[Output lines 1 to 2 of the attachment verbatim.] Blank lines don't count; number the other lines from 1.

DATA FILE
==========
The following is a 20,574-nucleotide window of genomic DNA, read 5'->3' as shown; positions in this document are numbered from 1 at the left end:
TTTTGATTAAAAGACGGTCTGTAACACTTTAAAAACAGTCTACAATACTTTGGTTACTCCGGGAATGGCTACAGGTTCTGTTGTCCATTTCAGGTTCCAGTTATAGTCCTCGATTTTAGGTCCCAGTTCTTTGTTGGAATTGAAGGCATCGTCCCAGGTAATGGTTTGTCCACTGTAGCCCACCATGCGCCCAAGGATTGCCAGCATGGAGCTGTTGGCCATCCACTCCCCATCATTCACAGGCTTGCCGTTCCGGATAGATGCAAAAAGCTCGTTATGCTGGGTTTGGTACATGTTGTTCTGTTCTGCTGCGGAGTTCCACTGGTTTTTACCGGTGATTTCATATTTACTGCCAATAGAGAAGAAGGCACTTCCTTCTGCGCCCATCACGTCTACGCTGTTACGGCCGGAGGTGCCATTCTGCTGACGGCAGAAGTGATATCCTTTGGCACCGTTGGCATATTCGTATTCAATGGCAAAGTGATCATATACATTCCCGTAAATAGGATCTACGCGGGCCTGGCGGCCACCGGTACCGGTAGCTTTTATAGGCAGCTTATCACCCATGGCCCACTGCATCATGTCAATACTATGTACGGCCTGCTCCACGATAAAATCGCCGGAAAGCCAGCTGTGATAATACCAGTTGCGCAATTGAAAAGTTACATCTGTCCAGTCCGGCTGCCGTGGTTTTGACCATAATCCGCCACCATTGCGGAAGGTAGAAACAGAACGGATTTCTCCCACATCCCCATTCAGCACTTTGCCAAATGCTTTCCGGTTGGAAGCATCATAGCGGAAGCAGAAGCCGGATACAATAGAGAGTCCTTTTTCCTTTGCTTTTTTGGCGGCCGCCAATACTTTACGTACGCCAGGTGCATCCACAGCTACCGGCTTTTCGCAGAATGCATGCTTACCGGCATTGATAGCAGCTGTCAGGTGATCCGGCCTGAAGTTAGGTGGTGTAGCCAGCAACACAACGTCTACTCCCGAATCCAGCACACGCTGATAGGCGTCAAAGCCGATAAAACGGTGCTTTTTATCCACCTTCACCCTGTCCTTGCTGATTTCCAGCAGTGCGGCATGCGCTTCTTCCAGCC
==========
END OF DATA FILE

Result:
The following is a 20,574-nucleotide window of genomic DNA, read 5'->3' as shown; positions in this document are numbered from 1 at the left end:
TTTTGATTAAAAGACGGTCTGTAACACTTTAAAAACAGTCTACAATACTTTGGTTACTCCGGGAATGGCTACAGGTTCTGTTGTCCATTTCAGGTTCCAGTTATAGTCCTCGATTTTAGGTCCCAGTTCTTTGTTGGAATTGAAGGCATCGTCCCAGGTAATGGTTTGTCCACTGTAGCCCACCATGCGCCCAAGGATTGCCAGCATGGAGCTGTTGGCCATCCACTCCCCATCATTCACAGGCTTGCCGTTCCGGATAGATGCAAAAAGCTCGTTATGCTGGGTTTGGTACATGTTGTTCTGTTCTGCTGCGGAGTTCCACTGGTTTTTACCGGTGATTTCATATTTACTGCCAATAGAGAAGAAGGCACTTCCTTCTGCGCCCATCACGTCTACGCTGTTACGGCCGGAGGTGCCATTCTGCTGACGGCAGAAGTGATATCCTTTGGCACCGTTGGCATATTCGTATTCAATGGCAAAGTGATCATATACATTCCCGTAAATAGGATCTACGCGGGCCTGGCGGCCACCGGTACCGGTAGCTTTTATAGGCAGCTTATCACCCATGGCCCACTGCATCATGTCAATACTATGTACGGCCTGCTCCACGATAAAATCGCCGGAAAGCCAGCTGTGATAATACCAGTTGCGCAATTGAAAAGTTACATCTGTCCAGTCCGGCTGCCGTGGTTTTGACCATAATCCGCCACCATTGCGGAAGGTAGAAACAGAACGGATTTCTCCCACATCCCCATTCAGCACTTTGCCAAATGCTTTCCGGTTGGAAGCATCATAGCGGAAGCAGAAGCCGGATACAATAGAGAGTCCTTTTTCCTTTGCTTTTTTGGCGGCCGCCAATACTTTACGTACGCCAGGTGCATCCACAGCTACCGGCTTTTCGCAGAATGCATGCTTACCGGCATTGATAGCAGCTGTCAGGTGATCCGGCCTGAAGTTAGGTGGTGTAGCCAGCAACACAACGTCTACTCCCGAATCCAGCACACGCTGATAGGCGTCAAAGCCGATAAAACGGTGCTTTTTATCCACCTTCACCCTGTCCTTGCTGATTTCCAGCAGTGCGGCATGCGCTTCTTCCAGCC